Kerem has been charged with the crime of data breach and blackmailing and has been sentenced 2 years of jail imprisonment, and 300 hours of community service (unpaid). Two years back, in March 2017, Kerem e-mailed Apple company’s safety unit, declaring to have hacked more than 300 Million iCloud accounts of Apple users. To strengthen his claim, Kerem showed him hacking two iCloud accounts in a video that he uploaded on Youtube. The hacker blackmailed to trade the iCloud accounts’ data, drop his data on the internet and restore the iCloud accounts if he was denied by Apple to give his iTunes bonus voucher-request. Kerem also agreed to accept cryptocurrency as a payoff, saying he would accept a return of $75,000, but later raised it to $1,00,000. 2 weeks after the threat was sent, Kerem was caught in his house in north London, by the London police.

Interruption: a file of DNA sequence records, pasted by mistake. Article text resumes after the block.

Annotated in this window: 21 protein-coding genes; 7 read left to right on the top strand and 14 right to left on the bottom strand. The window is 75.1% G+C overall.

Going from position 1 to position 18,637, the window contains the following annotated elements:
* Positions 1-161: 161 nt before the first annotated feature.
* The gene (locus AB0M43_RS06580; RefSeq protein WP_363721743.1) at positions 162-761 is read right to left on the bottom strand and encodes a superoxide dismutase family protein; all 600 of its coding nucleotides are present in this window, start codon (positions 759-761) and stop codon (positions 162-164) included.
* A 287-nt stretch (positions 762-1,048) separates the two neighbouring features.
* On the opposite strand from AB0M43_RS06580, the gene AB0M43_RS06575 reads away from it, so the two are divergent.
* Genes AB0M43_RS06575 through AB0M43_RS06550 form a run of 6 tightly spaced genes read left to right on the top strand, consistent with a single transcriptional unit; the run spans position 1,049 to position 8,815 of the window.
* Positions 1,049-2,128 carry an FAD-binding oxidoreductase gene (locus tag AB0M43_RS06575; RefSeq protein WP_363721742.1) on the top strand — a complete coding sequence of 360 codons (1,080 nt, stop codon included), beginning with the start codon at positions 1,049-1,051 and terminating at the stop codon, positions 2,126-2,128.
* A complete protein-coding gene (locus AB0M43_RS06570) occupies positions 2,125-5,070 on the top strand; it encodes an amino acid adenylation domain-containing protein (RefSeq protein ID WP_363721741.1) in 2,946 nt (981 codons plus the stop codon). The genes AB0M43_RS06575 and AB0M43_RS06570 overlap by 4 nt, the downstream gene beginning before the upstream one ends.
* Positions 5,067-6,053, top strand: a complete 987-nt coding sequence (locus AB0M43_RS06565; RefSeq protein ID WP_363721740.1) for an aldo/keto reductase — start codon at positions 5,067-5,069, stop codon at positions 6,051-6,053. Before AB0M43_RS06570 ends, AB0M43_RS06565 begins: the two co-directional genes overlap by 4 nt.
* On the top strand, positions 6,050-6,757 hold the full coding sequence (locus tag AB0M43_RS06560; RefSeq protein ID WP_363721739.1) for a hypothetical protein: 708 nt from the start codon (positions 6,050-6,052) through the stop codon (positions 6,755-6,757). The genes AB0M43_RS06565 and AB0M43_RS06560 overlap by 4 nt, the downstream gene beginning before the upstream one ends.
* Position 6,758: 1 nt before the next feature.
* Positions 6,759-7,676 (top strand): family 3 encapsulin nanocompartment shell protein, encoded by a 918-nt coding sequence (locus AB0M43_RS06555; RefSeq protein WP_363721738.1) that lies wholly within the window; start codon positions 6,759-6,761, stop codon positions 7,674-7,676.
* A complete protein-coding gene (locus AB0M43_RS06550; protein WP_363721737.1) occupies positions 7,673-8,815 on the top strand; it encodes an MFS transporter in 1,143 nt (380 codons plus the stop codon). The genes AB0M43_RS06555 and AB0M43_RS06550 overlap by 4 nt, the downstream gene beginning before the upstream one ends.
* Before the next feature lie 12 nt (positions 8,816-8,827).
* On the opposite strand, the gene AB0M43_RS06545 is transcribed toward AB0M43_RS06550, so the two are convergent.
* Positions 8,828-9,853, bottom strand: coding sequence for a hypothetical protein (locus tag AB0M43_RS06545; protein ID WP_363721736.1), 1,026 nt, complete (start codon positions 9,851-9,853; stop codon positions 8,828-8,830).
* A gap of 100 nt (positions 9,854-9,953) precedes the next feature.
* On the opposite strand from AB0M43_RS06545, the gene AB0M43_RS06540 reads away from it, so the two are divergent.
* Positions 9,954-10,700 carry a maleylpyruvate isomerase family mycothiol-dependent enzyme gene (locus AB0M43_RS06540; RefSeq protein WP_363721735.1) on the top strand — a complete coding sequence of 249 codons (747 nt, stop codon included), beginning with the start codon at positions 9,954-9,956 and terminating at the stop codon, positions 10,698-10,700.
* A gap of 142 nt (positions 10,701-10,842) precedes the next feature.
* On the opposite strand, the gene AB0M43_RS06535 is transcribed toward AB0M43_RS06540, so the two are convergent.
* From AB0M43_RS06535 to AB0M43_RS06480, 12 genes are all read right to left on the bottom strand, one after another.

The attack is called Credential Stuffing-
Apple examined his allegations but was unable to obtain any solid proof that the users’ iCloud accounts were hacked. “The hacker collected passwords and e-mail addresses from different aids, that were exposed recently on charges of the data breach,” says UK’s National Crime Agency in its inquiry. It further says that the hacker sought his chance, checking whether the user had similar iCloud accounts and passwords. The attack is known as ‘Credential Stuffing,’ which allows the process to complete faster.
While the investigation was in process, Kerem told the investigators, “You have fame and everyone starts to respect you, once you have power on the internet.” Along with the 300 hours of unpaid community service, Kerem has also received an electronic curfew of 6 months. “Kerem thought that he could avoid prosecution when he hacked 2 iCloud accounts and blackmailed Apple, an MNC giant,” says Anna Smith, senior investigative officer, NCA.